Observations of the court process with regard to residential possession claims

I’m sure what I’m going to say will resonate with many involved in securing possession of rented property in the county courts of this great land. The courts are horrendously busy now – everywhere. However, there are exceptions. A landlord took his possession claim into a county court recently and 2 days later received a hearing date!!! How on earth did that happen!

A year ago, around Birmingham a bailiff was taking around 3-4 weeks. Today that figure seems closer to 15 weeks. London landlords seem to have experienced these delays for a considerable amount of time now. The High Court Enforcement Officers are busier than ever as they can usually secure possession in one or two weeks from the expiry of the court order if approved.

I know that the courts are extremely busy and judges vary, but there can be a lack of consistency at times. We recently had a judge from a family law background who presided over a case that was a typical expired s21. Nothing out of the ordinary except that the tenant was a single parent with four children, so not likely to be intentionally homeless (due to reason for the proceedings). Council had a clear duty and yet outcome was possession in 56 days! Despite our solicitor arguing that 56 days could not be given (as 42 days is the maximum as far as the law was concerned) our family law judge was having none of it.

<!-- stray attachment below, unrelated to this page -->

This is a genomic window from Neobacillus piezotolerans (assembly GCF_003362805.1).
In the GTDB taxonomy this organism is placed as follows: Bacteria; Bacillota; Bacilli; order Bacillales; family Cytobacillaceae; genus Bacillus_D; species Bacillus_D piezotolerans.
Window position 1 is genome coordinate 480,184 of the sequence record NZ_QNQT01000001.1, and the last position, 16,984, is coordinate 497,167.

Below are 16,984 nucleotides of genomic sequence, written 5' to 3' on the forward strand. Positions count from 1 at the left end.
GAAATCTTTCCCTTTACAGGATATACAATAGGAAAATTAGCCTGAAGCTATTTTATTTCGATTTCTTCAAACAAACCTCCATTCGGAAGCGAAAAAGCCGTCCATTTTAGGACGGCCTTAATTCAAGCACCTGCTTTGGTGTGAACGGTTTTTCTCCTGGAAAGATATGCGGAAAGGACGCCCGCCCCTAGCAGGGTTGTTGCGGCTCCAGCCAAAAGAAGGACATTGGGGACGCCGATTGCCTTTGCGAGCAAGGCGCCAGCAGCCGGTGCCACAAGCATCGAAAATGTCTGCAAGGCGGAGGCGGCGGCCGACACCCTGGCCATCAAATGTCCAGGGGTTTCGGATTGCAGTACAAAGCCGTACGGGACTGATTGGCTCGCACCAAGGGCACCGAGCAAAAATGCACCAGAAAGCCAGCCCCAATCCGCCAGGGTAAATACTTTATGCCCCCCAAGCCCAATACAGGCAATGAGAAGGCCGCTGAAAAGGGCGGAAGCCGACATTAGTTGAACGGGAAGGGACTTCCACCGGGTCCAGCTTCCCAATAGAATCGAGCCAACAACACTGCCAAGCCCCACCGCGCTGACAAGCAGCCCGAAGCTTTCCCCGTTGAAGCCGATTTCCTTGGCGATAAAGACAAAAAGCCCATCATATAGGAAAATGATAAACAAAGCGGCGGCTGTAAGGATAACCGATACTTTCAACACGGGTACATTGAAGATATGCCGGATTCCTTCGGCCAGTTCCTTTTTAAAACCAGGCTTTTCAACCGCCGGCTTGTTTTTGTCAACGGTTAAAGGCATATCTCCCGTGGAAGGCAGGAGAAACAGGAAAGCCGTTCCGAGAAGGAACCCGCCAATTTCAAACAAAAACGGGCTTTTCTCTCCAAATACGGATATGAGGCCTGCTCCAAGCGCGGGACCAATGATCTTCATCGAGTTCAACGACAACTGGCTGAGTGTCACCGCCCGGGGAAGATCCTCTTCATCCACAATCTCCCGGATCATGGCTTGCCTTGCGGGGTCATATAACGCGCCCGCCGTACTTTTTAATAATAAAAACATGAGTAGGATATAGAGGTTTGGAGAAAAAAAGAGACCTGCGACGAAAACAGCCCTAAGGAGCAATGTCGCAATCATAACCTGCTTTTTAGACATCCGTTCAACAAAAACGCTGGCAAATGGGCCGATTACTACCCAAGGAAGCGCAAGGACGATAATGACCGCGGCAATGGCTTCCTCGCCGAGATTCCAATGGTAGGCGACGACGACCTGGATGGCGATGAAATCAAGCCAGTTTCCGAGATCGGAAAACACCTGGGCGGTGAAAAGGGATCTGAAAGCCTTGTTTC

Despite having all your ducks lined up and taking a belt-and-braces approach, you still need to expect the unexpected. There are so called experts out there in the property profession that will tell you that there is no competence or skill in securing possession of a residential property, they may even have successfully done a few of their own. However, a lot can go wrong at a hearing, and when it goes wrong you need to be able to think on your feet, or you are back to square one!

Did I mention how busy the courts are –yet I’ve heard about a number of court closures. Nobody seems to know what is going on, cases are transferred from one court to another, and sadly sometimes neither the claimant or defendant are aware. Ringing the courts can be difficult, and emailing doesn’t have the same effect as it’s more passive.

Whilst I’ve listed some of the problems I’ve recently experienced, the reality is that our court staff work really hard but often seem just under-resourced. I’ve got many examples of judges taking sensible and pragmatic views on cases that could easily have been adjourned to a later date.